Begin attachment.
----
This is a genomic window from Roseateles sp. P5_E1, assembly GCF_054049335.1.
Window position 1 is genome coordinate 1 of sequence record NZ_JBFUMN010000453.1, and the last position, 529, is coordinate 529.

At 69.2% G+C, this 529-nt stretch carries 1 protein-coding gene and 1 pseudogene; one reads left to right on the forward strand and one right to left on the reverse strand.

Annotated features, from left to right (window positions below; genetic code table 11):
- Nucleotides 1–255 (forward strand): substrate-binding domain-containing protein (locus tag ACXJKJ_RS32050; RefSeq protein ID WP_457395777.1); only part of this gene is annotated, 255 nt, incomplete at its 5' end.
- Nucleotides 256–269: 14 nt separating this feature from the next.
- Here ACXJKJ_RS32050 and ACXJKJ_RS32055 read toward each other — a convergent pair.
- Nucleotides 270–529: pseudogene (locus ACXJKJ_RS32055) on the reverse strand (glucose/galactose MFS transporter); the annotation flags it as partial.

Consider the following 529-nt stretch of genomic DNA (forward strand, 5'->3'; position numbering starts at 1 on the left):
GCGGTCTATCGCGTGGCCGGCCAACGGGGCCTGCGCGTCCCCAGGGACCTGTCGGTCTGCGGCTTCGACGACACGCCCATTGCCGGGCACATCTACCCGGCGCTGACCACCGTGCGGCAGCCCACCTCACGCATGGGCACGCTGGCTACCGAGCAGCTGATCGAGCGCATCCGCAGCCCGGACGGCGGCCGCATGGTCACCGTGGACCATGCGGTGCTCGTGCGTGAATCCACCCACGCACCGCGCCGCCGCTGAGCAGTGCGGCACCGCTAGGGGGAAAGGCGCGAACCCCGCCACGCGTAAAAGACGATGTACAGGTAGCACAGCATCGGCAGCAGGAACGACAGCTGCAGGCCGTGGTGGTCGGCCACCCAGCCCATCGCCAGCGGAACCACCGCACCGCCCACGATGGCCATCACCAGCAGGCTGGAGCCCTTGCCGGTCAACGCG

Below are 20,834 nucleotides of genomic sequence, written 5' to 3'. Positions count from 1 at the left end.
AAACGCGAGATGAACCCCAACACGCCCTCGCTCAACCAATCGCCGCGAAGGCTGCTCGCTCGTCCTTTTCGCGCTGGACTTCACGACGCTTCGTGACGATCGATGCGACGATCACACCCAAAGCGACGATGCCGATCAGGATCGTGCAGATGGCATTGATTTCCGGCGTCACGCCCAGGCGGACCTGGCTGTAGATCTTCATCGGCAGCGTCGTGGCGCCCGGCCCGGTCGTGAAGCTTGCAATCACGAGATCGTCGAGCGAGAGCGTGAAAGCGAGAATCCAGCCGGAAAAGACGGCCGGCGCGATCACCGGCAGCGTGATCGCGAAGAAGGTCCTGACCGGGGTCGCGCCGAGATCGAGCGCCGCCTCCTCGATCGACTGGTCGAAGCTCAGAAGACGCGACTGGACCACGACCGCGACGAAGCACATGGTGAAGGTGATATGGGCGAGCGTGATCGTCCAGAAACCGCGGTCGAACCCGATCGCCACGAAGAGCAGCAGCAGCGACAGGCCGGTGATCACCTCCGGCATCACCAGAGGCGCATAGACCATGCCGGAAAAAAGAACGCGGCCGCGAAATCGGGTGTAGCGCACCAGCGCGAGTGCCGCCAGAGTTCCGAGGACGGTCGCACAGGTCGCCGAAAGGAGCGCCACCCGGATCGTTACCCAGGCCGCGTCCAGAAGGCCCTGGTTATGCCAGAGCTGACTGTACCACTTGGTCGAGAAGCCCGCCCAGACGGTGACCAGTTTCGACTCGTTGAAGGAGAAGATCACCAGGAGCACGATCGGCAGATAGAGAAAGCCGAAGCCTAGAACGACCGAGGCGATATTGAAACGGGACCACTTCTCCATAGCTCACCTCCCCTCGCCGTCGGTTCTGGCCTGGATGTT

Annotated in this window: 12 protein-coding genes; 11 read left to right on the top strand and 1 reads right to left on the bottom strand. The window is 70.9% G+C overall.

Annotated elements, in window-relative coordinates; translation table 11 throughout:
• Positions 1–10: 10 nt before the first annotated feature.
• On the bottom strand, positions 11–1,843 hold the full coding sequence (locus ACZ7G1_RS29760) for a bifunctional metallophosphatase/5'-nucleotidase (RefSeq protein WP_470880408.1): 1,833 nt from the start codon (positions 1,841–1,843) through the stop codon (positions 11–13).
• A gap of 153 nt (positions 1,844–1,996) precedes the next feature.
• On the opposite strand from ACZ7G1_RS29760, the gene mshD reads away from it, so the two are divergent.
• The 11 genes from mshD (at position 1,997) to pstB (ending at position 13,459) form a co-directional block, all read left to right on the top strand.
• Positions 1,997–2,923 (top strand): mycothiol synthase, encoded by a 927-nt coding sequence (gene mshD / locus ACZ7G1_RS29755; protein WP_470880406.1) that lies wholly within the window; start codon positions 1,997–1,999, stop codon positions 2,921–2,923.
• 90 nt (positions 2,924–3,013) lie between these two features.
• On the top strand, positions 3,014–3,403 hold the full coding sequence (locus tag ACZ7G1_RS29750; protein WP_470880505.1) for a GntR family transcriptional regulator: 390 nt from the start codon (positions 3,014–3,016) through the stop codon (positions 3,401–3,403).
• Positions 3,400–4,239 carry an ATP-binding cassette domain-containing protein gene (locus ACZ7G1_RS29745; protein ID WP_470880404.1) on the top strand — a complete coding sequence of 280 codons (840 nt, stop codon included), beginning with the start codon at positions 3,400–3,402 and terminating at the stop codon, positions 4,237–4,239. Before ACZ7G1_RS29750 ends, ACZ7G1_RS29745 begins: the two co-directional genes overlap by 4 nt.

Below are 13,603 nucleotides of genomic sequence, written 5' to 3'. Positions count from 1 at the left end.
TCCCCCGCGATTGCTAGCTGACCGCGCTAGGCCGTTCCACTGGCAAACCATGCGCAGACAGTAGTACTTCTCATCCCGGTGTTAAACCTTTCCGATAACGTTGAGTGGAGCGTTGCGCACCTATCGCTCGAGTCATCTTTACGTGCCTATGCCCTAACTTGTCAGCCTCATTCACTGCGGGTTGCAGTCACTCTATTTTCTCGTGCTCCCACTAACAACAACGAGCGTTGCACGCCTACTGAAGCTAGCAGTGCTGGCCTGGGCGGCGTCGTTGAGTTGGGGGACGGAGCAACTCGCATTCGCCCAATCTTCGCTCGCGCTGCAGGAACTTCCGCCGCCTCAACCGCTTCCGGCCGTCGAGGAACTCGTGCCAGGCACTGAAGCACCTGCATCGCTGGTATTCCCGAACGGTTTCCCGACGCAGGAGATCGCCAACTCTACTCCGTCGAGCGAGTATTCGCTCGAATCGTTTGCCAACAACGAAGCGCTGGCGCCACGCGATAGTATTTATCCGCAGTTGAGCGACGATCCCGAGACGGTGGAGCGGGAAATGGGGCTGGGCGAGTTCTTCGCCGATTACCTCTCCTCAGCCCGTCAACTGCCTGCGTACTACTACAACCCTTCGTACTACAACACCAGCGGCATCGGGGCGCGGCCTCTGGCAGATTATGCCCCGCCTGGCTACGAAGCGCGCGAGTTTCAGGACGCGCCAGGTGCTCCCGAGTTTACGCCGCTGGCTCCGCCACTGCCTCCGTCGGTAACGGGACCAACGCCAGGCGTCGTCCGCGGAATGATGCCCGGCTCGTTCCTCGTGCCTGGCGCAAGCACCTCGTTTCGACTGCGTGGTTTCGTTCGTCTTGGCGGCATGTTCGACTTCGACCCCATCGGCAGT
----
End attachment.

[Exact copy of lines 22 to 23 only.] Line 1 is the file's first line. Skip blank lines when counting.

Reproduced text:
• On the top strand, positions 3,014–3,403 hold the full coding sequence (locus tag ACZ7G1_RS29750; protein WP_470880505.1) for a GntR family transcriptional regulator: 390 nt from the start codon (positions 3,014–3,016) through the stop codon (positions 3,401–3,403).
• Positions 3,400–4,239 carry an ATP-binding cassette domain-containing protein gene (locus ACZ7G1_RS29745; protein ID WP_470880404.1) on the top strand — a complete coding sequence of 280 codons (840 nt, stop codon included), beginning with the start codon at positions 3,400–3,402 and terminating at the stop codon, positions 4,237–4,239. Before ACZ7G1_RS29750 ends, ACZ7G1_RS29745 begins: the two co-directional genes overlap by 4 nt.